The new facility could also help small businesses and consumers who may not have directly benefitted in the near term from the Fed’s emergency rate cuts this month.

“It’s not a cure-all, but it should help get things churning again,” said James Bradshaw, an analyst at Bridge City Capital.

Mike Matousek, a trader at U.S. Global Investors, said uncertainty around the ultimate impact of the novel coronavirus on the consumer-driven economy gives the Fed reason to establish a new facility, among its other steps, to speed up response and help people whose finances are directly impacted by the pandemic.

“We are almost certainly going to see a recession, but how long and severe it is depends in part on whether programs like this are rolled out efficiently and are effective,” Matousek said.

The Fed has additionally encouraged banks to lend via the discount window and announced $700 billion in asset purchases on Sunday night. The agency along with the other bank regulators have also taken steps to encourage financial institutions to use their excess capital and liquidity buffers to boost lending and other supportive measures.

Fed Chairman Jerome Powell has suggested that the central bank could issue more forward guidance and direct more asset purchases. But Powell has also urged the White House and Congress to take actions on their own.

“We don’t have the tools to reach individuals and particularly small businesses,” Powell said at a press conference on Sunday. “But this is a multi-faceted problem, and it requires answers from different parts of the government and society.”

At this point, the Fed has done “pretty much all [it] can,” said Mullarkey.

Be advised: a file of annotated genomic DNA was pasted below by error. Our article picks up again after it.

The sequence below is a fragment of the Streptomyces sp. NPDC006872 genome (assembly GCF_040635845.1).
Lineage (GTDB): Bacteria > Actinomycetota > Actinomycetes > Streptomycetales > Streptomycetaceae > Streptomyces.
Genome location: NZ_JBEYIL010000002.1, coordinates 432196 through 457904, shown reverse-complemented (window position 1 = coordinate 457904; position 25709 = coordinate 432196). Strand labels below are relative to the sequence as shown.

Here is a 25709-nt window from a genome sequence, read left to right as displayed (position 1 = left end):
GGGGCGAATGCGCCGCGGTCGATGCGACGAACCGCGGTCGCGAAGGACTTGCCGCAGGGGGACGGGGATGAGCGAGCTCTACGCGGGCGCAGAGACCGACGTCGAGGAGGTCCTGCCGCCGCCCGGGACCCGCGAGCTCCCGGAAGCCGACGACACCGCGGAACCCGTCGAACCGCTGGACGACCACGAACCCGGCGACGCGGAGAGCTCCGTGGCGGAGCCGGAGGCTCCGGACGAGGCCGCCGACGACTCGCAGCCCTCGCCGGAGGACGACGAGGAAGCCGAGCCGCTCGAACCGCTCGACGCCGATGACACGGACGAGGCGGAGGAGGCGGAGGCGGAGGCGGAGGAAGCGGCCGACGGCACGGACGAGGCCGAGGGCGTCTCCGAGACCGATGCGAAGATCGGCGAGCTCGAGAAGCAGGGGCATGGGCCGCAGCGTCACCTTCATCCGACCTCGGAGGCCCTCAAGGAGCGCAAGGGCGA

“I do give the Fed a lot of applause for the leadership they're showing here, and they're doing it very emphatically, and they're pretty much pulling out all the stops they can to show we're going to do whatever it takes here, for our part,” he said, “but the handoff is now moving over to fiscal policy and governments have to move quickly on that.”

Congress has already passed a massive spending bill focused on the public health care system, and the House passed a bill last week to address sick leave, unemployment insurance and food stamps, but there is mounting pressure on Congress to do more.

Meanwhile, some worry that extreme actions by the Fed could backfire.

Some investors viewed the Fed's interest rate cuts as the restart of the "quantitative easing" policies, an extraordinary series of interventions the agency took following the 2008 crisis.

Additional near-term action could signal to Wall Street that the Fed is concerned that the U.S. economy is teetering on the brink of something much deeper than a short-term recession.

“Hitting this so hard right off the bat, especially with rates, they’ve already spooked investors,” Matousek said. “More people will start asking, ‘What does the Fed know that we don’t?’ And that can snowball beyond what we are already seeing.”

But at the same time, the Fed has also been under pressure to open its tool chest to deal with a new kind of financial crisis.

Some critics said the rate cuts were an inadequate response to help those most in need of assistance. In a statement Monday, House Financial Services Committee Chair Maxine Waters, D-Calif., called on the Fed to “provide much-needed support to those who are on the front lines of this pandemic.”

Former Federal Deposit Insurance Corp. Chair Sheila Bair told MarketWatch Monday that she agreed the Fed needed “to get creative.”

“Lowering interest rates to zero doesn’t help if businesses can’t pay their loans back and they don’t have cash flow,” she said. “We need to get help out there, especially to small businesses and people already losing their jobs.”

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Coronavirus Federal Reserve Lending Commercial paper Liquidity Maxine Waters Jerome Powell Money market funds